Social media websites can be some of the most important tools to help promote your band.
It has never been easier to get your music heard by the people that matter, but that means you have to find ways to make your music stand out from the crowd. Lets look at how Spotify and Facebook can help you do just that.
Spotify is fast becoming the industry standard for steaming music. It has over 6 million paying subscribers, over 20 million songs available globally and in excess of $500 million revenue paid to rights-holders since it’s launch. It really is a tool that all bands should utilise.
Bands should use Spotify because:
- It’s users are now shaping the charts. When users share their favourite tracks with others, they help new artists to find their audience. New features have also been introduced to make it easier for fans to share their music through social media.
- It’s monetising fans that don’t traditionally pay for music and encourages them to pay more to enjoy more.
- It’s creating a service that users will value and then passes that value on to the artists and rights holders.
In every market they have launched digital music has seen a significant improvement, as can be seen here:
- Following 10 Following years of industry decline in Sweden, total revenues for recorded music (including physical) rose 13.8% in 2012.
- Similarly, Norway saw total revenues increase by 13% in the first half of 2013.
- In the Netherlands, digital music revenue increased 66% in 2012. Piracy fell from an estimated 5 million to 3 million users between 2008 and 2013.
Spotify pays royalties each time a track is played, more plays = more royalties. According to their stats 70% of all Spotify revenue is paid to rights holders. By 2012, they had already paid out $500 million to rights holders.
Fans can discover new music through their feed based on people they follow and their listening habits. If your account is verified then your activity can reach your followers so that they can better understand you as an artist. This results in a much more engaged audience.
The main difference with Spotify is its use and implementation of playlists. These are essentially the new mix tapes. As an artist, you can share music that has directly influenced you, tracks you have sampled, songs that you play before a show, or albums that you have on repeat on the tour bus.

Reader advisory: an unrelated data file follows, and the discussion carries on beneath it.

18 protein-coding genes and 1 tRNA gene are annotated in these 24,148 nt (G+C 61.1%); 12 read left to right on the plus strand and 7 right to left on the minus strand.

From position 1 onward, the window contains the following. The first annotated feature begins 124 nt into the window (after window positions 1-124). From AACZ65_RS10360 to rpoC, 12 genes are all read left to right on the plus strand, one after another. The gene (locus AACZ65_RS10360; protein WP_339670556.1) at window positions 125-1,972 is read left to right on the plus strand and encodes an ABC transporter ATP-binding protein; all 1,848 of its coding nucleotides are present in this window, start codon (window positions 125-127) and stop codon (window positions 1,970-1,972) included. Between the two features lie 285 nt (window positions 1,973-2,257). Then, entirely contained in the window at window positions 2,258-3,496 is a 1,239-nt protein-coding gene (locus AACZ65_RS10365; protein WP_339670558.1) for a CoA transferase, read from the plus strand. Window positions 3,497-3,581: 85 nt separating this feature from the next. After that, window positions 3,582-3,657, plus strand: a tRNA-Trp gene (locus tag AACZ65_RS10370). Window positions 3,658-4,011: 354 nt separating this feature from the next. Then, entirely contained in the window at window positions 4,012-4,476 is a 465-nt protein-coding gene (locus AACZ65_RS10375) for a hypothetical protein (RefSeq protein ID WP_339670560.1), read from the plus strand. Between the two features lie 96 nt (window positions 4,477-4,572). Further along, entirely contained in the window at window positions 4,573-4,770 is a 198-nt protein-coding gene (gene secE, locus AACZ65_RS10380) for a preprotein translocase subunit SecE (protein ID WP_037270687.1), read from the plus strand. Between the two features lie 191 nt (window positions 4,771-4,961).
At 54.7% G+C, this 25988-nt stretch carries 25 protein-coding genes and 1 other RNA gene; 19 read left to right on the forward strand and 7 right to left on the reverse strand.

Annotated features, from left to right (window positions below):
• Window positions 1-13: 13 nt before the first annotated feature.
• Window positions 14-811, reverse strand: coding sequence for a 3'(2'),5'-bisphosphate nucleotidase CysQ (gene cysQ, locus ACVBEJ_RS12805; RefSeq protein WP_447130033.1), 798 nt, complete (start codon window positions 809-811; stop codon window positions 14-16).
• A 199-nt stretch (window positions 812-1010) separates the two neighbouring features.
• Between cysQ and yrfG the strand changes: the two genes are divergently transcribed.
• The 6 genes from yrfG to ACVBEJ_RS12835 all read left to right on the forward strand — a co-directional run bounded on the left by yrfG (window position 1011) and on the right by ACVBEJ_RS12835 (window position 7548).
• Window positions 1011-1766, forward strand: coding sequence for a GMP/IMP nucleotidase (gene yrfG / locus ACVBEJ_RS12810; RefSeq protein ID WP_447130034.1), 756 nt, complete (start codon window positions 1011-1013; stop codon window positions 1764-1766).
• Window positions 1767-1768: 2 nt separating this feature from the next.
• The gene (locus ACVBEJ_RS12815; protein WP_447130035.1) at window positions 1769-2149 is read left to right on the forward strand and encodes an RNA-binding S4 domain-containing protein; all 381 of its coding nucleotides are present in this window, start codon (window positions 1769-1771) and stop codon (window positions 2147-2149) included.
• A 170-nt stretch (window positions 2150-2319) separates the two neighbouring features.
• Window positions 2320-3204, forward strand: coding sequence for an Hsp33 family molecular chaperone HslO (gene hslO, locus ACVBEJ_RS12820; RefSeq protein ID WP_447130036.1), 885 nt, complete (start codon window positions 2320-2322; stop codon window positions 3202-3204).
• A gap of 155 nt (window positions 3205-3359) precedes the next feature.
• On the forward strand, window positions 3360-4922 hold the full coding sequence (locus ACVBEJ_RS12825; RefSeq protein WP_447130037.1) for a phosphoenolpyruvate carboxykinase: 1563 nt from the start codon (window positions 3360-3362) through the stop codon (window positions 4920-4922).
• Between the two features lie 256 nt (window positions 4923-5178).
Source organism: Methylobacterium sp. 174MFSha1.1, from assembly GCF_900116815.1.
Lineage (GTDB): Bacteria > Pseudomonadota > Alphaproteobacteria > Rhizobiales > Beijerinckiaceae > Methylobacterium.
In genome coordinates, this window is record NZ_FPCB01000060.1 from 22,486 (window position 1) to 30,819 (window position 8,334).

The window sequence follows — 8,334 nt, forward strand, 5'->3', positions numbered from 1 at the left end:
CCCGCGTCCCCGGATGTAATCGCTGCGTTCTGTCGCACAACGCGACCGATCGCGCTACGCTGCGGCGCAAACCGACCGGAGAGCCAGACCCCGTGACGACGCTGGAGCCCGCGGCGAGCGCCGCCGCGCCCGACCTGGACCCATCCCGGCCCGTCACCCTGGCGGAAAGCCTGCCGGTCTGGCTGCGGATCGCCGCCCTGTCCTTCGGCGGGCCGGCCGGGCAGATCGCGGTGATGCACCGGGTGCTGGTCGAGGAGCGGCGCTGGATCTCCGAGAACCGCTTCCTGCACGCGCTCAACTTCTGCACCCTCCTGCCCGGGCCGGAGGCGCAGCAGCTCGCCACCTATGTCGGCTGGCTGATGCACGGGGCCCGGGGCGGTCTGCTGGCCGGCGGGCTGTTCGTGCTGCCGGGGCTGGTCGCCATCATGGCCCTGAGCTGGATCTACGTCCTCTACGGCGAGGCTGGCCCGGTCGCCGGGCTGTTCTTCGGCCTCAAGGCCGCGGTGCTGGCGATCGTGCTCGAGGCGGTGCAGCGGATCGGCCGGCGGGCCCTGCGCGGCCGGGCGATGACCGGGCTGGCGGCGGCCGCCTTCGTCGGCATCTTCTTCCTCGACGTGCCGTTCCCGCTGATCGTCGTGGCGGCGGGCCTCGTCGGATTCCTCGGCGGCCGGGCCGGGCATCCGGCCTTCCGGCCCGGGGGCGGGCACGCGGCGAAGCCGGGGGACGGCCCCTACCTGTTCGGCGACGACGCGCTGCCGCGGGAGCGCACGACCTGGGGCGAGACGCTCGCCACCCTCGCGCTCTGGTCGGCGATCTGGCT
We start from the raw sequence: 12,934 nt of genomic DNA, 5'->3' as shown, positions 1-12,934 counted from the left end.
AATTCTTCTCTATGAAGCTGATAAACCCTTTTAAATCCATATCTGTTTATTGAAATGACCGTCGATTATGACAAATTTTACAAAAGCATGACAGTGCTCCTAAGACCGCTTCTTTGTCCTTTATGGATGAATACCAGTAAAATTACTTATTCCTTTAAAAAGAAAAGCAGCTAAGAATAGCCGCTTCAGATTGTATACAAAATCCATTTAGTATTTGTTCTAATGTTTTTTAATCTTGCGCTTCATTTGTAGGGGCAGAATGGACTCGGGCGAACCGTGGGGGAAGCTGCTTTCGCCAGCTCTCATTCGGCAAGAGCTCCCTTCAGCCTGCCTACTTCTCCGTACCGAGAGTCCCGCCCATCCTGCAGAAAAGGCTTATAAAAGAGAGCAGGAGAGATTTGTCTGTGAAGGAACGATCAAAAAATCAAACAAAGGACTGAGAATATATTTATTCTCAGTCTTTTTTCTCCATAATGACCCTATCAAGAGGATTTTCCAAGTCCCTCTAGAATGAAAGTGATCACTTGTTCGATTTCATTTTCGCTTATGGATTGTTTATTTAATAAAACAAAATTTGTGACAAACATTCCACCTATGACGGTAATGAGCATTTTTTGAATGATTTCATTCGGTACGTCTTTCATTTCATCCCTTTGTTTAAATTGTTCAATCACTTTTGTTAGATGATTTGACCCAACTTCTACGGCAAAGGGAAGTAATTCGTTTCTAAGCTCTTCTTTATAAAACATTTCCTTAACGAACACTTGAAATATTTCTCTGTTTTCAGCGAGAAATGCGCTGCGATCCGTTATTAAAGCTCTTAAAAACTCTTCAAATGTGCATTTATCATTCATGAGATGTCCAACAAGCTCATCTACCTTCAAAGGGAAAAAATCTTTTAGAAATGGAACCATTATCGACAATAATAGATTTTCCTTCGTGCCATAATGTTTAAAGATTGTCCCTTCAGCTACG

If you want to be successful, you have to do something to make your music stand out from the crowd. There are several ways that you can do this.
- Pre-stream your album a week or 2 before its release for viral buzz
- Include bonus tracks, remixes or B-sides exclusive to Spotify users
- Album commentaries, backstage footage etc. can convert casual listeners of a single in to heavy listeners of an album. This has been successfully implemented by Eric Clapton, Maroon 5 and Robbie Williams. Hey, if it is good enough for them…
Facebook is essentially the Holy Grail of social media. Frankly if you haven’t already got a page for your band then what have you been waiting for! I’m sure 99% of you already have a persona page so I won’t waste time talking about how to use Facebook or why.
To build a fan base when on the road, hand out free stuff with the URL of your band page printed on it. This also stops fans forgetting your name as soon as they leave the venue. Releasing new music is also a key way to gain fans. Churning out 2/3 EPs a year is likely to produce more memorable songs than one album of 12 tracks. Encourage people to get more people to like your page before releasing the next song, case in point Miley Cyrus. Love her or hate her but this is exactly what she did and her album Bangerz made it to number 1. The more fans you have you more reach you have as an artist.
Facebook is used much more than any other social media. Marketing your music to your fans is vital and should always be your first port of call. Whether your music is up on iTunes or Bandcamp, sharing that link on Facebook is a key way to reach your target audience. Also, encourage your fans to share it on your behalf to receive exclusive content once it has been shared X amount of times. If your band gets reviewed, comment on the article and direct readers to your Facebook page. The more content that is created around your music the more chances you will have to get people to like your page. Show a fan that it is worth them liking your page by offering free downloads, free gig tickets and free merchandise, don’t let them lose interest in you.
When looking to book a gig, the first place that many promoters or venue owners look is your Facebook page to see how many likes you have and therefore how many people you are likely to bring through the door. If all your fans are located in one area this may pose a problem when it comes to touring. Post your shows on Facebook and invite as many people to the event as possible to spread the word, let people know where you are playing and when. Why not post the event on local music blogs?
Personally connecting with fans is vital and there is no better tool for this than on Facebook. By giving them access to behind the scenes footage your relationship with them can resemble that of a friendship. Comment back to them and if you treat them as friends they are more likely to spread the word about you.